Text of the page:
Documents obtained from Freedom of Information Act requests submitted by HRRW have redacted cost information, and the contractually mandated report on to whom Chemonics distributed funds has not been released either. After HRRW appealed the redactions, USAID responded in July, upholding their decision and in fact going even further, reissuing the document that had previously been released, with the entire Statement of Work redacted (the previous version had redacted just part of it). As can be seen in the highlighted section of the image, below, USAID justifies the lack of transparency by stating that “if the information is released, we believe that the information will be used selectively and out of context,” and that “to release the information in such a way could willfully stir up false allegations about the HRI and cause strife within target communities.” Finally, USAID notes that the “release of the information in the Statement of Work would likely instigate demonstrations and create an unsafe environment in which to implement and/or develop programs.” It is unclear how or why the projects listed in their press release would lead to such a violent reaction.
The response may refer to the last time OTI was active in Haiti, after the 2004 coup that ousted democratically-elected president Jean-Bertrand Aristide. Field Reports from USAID at the time stated that they saw the “political transition” in 2004 as having “created a new environment for collaboration with the Interim Government of Haiti,” and that “Haiti’s future depends on elections that are considered free and fair to ensure the legitimacy of the new government.” Further reports from USAID describe how they used OTI-funded programs in neighborhoods to reduce participation in protests and limit support for politicians from Fanmi Lavalas, the party of the deposed Aristide. In August 2005, USAID reported that:
OTI initiated a Play for Peace summer camp in Petit Place Cazeau, the Port-au-Prince stronghold of Lavalas Party presidential candidate Father Gerard Jean-Juste… The fruits of these efforts were seen during a recent demonstration attended by 200 people. At the same time that the demonstration was taking place, 300 people were enjoying the summer camp activities. It is believed that this camp prevented the demonstration from being larger and giving greater legitimacy to the protesters. The coming weeks will see a deepening of OTI activities in Petit Place Cazeau, where events like the summer camp will become increasingly important now that Father Jean-Juste has been arrested. His imprisonment has inflamed pro-Lavalas fires in the area and made him a martyr to some Haitians. [The document has been edited on the USAID website]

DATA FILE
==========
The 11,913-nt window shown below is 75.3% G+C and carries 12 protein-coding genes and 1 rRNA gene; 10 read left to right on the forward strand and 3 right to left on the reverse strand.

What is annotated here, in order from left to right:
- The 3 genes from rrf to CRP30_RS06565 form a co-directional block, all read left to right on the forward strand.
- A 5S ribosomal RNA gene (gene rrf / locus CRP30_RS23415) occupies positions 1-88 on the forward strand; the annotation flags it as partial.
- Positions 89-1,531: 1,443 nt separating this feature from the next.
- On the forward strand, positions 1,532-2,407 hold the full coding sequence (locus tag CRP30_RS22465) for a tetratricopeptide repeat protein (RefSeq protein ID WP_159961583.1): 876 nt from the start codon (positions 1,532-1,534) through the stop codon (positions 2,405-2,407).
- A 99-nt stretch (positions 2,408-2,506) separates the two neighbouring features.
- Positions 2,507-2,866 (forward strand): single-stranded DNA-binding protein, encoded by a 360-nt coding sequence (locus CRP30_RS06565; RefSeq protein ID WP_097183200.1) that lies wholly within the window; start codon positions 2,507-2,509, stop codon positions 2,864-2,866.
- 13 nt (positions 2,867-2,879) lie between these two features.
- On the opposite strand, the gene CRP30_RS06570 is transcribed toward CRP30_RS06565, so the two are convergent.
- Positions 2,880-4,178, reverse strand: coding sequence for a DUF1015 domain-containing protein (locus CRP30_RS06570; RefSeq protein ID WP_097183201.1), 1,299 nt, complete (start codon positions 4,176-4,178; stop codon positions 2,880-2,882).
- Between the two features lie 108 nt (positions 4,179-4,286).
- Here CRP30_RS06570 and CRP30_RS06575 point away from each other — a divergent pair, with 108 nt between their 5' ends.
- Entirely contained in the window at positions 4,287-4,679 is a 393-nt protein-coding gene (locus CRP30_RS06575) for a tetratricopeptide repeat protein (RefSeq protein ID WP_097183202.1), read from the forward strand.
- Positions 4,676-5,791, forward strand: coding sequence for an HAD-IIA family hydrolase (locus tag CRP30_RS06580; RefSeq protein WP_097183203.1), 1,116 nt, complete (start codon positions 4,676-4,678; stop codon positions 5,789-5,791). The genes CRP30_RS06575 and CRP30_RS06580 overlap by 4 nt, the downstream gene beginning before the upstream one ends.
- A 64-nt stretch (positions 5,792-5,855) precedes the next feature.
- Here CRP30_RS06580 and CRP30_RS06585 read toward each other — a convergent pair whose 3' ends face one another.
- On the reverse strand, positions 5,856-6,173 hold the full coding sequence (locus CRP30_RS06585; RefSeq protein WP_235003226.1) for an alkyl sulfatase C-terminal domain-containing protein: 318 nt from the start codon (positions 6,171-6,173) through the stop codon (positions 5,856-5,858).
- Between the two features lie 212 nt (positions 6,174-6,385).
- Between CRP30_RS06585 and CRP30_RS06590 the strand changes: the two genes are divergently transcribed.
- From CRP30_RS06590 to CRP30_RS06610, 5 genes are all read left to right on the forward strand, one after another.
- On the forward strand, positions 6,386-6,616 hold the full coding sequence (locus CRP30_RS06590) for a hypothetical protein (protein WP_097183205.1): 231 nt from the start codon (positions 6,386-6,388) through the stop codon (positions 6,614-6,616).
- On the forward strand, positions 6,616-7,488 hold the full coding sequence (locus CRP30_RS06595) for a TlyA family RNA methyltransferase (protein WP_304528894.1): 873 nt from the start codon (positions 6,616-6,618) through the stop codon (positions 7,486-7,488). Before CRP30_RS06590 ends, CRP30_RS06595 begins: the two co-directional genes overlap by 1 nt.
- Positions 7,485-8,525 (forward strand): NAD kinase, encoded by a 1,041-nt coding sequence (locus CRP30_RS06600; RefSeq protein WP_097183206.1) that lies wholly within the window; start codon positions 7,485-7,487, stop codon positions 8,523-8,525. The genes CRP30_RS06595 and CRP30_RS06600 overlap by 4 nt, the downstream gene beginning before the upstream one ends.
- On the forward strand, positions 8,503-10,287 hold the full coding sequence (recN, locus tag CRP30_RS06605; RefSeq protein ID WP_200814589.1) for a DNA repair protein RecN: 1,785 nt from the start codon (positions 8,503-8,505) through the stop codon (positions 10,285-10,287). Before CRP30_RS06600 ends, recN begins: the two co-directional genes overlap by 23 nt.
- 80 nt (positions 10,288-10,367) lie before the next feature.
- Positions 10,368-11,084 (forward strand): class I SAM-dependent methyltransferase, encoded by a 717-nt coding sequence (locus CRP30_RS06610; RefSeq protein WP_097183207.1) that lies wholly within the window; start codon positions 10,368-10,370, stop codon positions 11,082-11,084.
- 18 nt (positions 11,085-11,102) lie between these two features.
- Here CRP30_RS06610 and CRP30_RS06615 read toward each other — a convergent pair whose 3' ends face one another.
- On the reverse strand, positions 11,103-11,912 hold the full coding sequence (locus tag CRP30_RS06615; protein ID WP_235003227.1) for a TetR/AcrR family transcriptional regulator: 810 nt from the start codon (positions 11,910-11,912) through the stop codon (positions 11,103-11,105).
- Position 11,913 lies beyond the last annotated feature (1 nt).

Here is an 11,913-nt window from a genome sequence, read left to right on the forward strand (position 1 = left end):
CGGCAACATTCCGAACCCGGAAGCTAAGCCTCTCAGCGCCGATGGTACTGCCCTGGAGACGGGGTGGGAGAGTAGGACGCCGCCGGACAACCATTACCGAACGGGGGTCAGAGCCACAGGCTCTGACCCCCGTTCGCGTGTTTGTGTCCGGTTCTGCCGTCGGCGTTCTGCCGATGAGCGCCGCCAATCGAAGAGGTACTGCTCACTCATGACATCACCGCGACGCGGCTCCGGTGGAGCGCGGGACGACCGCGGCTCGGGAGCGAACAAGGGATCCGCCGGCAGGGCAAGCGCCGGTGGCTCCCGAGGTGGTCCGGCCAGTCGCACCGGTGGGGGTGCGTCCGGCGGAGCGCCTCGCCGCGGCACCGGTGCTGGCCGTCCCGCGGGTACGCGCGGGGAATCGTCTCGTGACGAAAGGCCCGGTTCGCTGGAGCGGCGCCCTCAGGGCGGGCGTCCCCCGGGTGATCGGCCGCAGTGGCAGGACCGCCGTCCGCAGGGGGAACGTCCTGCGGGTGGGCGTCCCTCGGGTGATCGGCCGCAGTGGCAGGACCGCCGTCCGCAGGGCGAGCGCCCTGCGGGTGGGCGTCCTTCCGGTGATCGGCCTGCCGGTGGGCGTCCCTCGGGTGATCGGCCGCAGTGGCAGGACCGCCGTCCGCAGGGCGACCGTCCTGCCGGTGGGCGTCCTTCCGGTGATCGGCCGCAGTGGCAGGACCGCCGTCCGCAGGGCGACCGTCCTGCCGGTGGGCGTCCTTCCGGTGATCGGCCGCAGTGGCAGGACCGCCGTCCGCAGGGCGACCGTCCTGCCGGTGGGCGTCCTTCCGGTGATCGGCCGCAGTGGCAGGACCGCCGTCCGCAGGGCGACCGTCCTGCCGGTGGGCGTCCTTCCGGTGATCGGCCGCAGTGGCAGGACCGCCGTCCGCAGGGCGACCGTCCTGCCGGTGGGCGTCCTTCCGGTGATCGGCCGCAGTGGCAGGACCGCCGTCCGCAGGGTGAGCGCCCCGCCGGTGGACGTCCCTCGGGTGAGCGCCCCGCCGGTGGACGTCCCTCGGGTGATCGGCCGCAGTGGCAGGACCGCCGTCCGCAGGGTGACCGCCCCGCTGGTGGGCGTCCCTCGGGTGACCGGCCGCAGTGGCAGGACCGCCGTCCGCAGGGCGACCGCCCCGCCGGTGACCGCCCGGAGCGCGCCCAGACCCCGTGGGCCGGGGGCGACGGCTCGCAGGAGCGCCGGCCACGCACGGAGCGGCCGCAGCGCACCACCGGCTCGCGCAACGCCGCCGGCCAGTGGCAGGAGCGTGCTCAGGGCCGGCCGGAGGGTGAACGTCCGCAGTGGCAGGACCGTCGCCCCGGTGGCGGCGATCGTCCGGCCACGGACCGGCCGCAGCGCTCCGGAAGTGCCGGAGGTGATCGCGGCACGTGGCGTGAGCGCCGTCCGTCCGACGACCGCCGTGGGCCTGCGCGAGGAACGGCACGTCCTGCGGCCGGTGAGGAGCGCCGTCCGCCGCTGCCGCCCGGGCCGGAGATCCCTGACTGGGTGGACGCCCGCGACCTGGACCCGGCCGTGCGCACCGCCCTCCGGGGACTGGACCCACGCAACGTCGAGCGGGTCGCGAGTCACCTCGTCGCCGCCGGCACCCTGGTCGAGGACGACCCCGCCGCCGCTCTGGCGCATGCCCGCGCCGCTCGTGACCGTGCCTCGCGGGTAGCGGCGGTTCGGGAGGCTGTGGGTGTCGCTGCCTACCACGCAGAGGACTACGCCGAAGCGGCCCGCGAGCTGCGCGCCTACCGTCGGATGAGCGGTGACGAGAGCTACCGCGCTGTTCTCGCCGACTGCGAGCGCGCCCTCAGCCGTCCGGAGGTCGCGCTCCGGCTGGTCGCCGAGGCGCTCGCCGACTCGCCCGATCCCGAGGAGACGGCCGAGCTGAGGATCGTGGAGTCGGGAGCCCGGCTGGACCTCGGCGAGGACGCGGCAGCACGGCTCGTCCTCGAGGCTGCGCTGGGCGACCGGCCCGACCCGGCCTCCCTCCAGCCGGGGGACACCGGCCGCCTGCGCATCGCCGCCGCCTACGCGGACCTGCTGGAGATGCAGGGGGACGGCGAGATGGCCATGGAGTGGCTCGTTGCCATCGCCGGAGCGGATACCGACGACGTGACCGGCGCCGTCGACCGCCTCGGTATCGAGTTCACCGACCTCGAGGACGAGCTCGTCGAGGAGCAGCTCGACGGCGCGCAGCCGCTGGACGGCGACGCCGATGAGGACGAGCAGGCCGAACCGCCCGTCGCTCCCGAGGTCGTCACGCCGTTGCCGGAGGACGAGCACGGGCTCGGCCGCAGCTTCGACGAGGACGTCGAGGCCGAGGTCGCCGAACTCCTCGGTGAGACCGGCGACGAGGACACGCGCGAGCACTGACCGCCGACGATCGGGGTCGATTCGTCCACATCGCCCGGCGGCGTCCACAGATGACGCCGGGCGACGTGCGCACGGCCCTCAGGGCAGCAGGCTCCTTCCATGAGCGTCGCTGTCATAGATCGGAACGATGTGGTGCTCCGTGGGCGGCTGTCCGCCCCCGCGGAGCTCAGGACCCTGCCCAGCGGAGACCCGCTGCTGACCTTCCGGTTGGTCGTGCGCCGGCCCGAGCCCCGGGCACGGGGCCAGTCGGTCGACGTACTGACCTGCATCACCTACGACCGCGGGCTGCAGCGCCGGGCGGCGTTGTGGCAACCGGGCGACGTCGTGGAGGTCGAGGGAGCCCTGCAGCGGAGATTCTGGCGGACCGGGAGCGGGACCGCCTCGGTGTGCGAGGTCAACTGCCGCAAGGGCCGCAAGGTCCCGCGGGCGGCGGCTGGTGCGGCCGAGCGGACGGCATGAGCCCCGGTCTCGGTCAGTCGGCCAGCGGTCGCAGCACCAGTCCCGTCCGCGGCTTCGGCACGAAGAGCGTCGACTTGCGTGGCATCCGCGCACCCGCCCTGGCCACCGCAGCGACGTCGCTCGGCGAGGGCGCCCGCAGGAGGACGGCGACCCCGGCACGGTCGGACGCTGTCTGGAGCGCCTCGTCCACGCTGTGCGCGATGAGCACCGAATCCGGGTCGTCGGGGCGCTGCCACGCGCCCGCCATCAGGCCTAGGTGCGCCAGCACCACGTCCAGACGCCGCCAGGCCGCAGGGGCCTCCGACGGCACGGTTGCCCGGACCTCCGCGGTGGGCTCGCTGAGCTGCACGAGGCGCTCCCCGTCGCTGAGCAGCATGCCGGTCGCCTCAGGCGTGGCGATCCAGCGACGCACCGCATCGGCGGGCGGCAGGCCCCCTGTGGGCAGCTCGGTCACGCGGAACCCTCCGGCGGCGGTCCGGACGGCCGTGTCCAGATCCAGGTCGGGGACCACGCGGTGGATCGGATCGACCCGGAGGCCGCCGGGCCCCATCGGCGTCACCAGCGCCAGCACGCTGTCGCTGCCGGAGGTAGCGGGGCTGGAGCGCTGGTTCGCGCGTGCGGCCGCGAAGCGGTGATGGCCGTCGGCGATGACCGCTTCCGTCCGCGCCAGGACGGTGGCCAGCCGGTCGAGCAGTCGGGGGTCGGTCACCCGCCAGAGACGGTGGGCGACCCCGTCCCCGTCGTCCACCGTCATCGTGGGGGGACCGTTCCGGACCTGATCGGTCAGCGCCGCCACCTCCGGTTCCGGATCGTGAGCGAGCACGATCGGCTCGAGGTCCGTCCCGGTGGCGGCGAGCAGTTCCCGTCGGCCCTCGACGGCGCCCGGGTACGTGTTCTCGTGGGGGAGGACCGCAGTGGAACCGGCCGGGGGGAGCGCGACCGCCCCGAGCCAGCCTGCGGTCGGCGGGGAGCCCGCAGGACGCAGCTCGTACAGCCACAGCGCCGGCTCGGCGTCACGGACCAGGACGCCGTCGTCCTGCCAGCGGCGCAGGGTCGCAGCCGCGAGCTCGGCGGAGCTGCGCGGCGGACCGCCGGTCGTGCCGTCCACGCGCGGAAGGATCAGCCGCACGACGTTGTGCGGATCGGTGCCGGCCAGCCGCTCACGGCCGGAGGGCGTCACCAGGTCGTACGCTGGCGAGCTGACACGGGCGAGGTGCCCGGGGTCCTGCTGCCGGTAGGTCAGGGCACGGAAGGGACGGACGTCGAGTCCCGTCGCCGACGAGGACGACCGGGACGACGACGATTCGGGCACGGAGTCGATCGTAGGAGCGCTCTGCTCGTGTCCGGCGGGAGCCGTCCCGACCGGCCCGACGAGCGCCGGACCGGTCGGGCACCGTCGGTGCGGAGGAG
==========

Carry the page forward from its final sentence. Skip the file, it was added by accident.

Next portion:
The same month, a USAID-sponsored soccer game would be the scene of a horrific massacre, when masked killers armed with guns and machetes – accompanied by uniformed police – stormed a stadium in Martissant in the middle of a match and shot and hacked at least eight people to death. The Miami Herald described the perpetrators as a new “death squad.”
OTI’s work has also been the center of controversy in Venezuela and Bolivia. Recently released diplomatic cables from Wikileaks describe a five point plan, implemented by OTI from 2004-2006 that was aimed at “penetrating [Venezuelan president Hugo] Chavez’ Political Base,” “Dividing Chavismo,” “Isolating Chavez internationally,” and “Protecting Vital US business.” It’s a similar story in Bolivia, where OTI funds aided a separatist movement that attempted to destabilize the government in 2008. Demands for information on whom USAID was supporting in those countries and throughout Latin America – and why — went unanswered. OTI offices in Venezuela and Bolivia have both been closed after pressure from those governments.
While USAID may prefer to keep their projects secret, this lack of transparency may have the consequence of fostering distrust on the ground in Haiti.